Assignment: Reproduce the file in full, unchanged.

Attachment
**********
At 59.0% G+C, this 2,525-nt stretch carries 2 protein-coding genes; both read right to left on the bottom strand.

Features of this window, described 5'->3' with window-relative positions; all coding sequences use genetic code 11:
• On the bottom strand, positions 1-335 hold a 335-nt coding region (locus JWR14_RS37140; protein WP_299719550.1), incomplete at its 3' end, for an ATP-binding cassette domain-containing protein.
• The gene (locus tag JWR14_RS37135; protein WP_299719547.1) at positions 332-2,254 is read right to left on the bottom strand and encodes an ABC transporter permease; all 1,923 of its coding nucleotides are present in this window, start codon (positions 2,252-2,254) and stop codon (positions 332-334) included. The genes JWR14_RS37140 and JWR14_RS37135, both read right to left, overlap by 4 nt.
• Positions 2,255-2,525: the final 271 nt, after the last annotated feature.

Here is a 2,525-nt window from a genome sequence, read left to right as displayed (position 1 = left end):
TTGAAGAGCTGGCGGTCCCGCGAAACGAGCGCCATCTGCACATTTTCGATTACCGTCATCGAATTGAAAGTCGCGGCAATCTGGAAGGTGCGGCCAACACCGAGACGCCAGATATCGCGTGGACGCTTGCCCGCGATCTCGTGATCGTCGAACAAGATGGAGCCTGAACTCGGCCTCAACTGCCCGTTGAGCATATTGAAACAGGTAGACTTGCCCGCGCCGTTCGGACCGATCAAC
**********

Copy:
At 59.0% G+C, this 2,525-nt stretch carries 2 protein-coding genes; both read right to left on the bottom strand.

Features of this window, described 5'->3' with window-relative positions; all coding sequences use genetic code 11:
• On the bottom strand, positions 1-335 hold a 335-nt coding region (locus JWR14_RS37140; protein WP_299719550.1), incomplete at its 3' end, for an ATP-binding cassette domain-containing protein.
• The gene (locus tag JWR14_RS37135; protein WP_299719547.1) at positions 332-2,254 is read right to left on the bottom strand and encodes an ABC transporter permease; all 1,923 of its coding nucleotides are present in this window, start codon (positions 2,252-2,254) and stop codon (positions 332-334) included. The genes JWR14_RS37140 and JWR14_RS37135, both read right to left, overlap by 4 nt.
• Positions 2,255-2,525: the final 271 nt, after the last annotated feature.

Here is a 2,525-nt window from a genome sequence, read left to right as displayed (position 1 = left end):
TTGAAGAGCTGGCGGTCCCGCGAAACGAGCGCCATCTGCACATTTTCGATTACCGTCATCGAATTGAAAGTCGCGGCAATCTGGAAGGTGCGGCCAACACCGAGACGCCAGATATCGCGTGGACGCTTGCCCGCGATCTCGTGATCGTCGAACAAGATGGAGCCTGAACTCGGCCTCAACTGCCCGTTGAGCATATTGAAACAGGTAGACTTGCCCGCGCCGTTCGGACCGATCAAC